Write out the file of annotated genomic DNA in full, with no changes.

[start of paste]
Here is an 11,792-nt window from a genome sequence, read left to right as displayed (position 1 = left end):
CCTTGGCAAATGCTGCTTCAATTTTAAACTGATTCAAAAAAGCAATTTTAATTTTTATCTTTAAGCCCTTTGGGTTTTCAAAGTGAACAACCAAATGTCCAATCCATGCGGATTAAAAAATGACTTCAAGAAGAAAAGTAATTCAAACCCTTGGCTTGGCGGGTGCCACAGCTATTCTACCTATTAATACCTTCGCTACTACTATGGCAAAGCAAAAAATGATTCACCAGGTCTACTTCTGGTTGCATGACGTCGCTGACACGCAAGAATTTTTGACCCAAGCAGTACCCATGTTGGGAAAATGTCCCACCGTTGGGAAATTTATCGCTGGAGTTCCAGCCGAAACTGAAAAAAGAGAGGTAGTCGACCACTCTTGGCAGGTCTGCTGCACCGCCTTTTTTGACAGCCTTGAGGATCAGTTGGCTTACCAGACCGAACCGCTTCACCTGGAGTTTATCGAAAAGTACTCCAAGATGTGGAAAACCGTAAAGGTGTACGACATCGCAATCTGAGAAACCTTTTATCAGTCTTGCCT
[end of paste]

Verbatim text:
Here is an 11,792-nt window from a genome sequence, read left to right as displayed (position 1 = left end):
CCTTGGCAAATGCTGCTTCAATTTTAAACTGATTCAAAAAAGCAATTTTAATTTTTATCTTTAAGCCCTTTGGGTTTTCAAAGTGAACAACCAAATGTCCAATCCATGCGGATTAAAAAATGACTTCAAGAAGAAAAGTAATTCAAACCCTTGGCTTGGCGGGTGCCACAGCTATTCTACCTATTAATACCTTCGCTACTACTATGGCAAAGCAAAAAATGATTCACCAGGTCTACTTCTGGTTGCATGACGTCGCTGACACGCAAGAATTTTTGACCCAAGCAGTACCCATGTTGGGAAAATGTCCCACCGTTGGGAAATTTATCGCTGGAGTTCCAGCCGAAACTGAAAAAAGAGAGGTAGTCGACCACTCTTGGCAGGTCTGCTGCACCGCCTTTTTTGACAGCCTTGAGGATCAGTTGGCTTACCAGACCGAACCGCTTCACCTGGAGTTTATCGAAAAGTACTCCAAGATGTGGAAAACCGTAAAGGTGTACGACATCGCAATCTGAGAAACCTTTTATCAGTCTTGCCT